José Lezama Lima: Paradiso (Paradiso)
Some people have said that this is the greatest novel of the twentieth century and, while I can see why they say this, I think that is too excessive. It certainly is very different and an interesting though not always an easy read. Don’t know how it works in English but in Spanish, the only way to describe it is baroque. Lezama Lima lays on the archaic expressions, the Cubanisms, the often complex sentences in a way that reminded me of James Purdy, though, the homosexuality apart, that’s where the similarity ends. Why this novel has had such favorable reviews is the way Lezama Lima starts off with what looks like – the baroque style apart – being a conventional bourgeois novel, charting the life of José Cemí (the initials, as we shall see, are no accident) and turns into a huge Ulysses-like novel, with lots of very learned asides, culminating in, to use a favorite Joyce expression, a religious epiphany.
The book starts with the young José in his well-to-do upper class Cuban home, bitten by mosquitoes, and the early chapters follow his history and the history of his family (including both the English and the Jacksonville connections). The family members soon take a back seat and he acquires two friends, Ricardo and Eugenio. We now move to a world where homosexuality and love play a role but also where religion (in the broader, symbolic sense of the term) as well as philosophy and myth and death and, above all, language dominate. It’s hard to describe the way Lezama Lima does this but it makes for a wondrous if at times difficult read but one that is amply rewarded. It may not be the greatest novel of the twentieth century but it is certainly one of the most rewarding.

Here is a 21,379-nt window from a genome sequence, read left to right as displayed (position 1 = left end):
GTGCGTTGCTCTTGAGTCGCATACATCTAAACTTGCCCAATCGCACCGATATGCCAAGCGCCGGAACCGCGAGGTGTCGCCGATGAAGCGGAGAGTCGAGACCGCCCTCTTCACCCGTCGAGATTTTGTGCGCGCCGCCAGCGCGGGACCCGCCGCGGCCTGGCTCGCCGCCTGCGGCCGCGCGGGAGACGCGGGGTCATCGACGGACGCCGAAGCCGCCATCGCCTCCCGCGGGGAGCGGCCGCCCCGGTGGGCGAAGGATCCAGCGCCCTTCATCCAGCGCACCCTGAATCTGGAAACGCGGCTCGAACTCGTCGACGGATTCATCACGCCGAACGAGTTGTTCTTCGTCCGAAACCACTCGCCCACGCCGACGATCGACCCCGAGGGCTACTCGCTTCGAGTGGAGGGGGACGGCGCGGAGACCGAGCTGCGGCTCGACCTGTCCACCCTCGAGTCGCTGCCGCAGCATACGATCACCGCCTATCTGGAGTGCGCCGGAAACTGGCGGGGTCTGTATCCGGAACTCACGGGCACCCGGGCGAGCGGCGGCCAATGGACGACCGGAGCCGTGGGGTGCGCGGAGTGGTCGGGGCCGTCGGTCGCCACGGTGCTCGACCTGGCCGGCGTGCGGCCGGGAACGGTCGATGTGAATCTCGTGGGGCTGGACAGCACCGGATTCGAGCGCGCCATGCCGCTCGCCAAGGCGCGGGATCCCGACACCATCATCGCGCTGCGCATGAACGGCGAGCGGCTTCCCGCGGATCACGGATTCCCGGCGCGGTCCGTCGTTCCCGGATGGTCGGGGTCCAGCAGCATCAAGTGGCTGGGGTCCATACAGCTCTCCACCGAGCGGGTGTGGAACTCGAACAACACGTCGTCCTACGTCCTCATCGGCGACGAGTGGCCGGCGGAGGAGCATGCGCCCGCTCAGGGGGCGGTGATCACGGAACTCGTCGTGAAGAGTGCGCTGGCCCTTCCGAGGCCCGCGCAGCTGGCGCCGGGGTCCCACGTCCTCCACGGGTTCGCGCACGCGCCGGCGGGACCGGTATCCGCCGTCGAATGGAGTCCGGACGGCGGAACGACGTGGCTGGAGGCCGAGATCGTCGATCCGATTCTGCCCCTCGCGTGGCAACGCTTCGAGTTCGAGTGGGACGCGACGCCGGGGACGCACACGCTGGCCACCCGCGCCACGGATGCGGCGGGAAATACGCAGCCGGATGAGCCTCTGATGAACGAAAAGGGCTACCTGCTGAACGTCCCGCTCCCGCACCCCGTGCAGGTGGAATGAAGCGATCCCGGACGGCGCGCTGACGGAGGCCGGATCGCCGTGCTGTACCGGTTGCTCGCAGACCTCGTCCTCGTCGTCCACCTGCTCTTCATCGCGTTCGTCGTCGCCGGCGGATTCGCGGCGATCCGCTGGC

First published in 1966 by Ediciones Unión, Havana
First English translation 1974 by Farrar, Straus and Giroux
Translated by Gregory Rabassa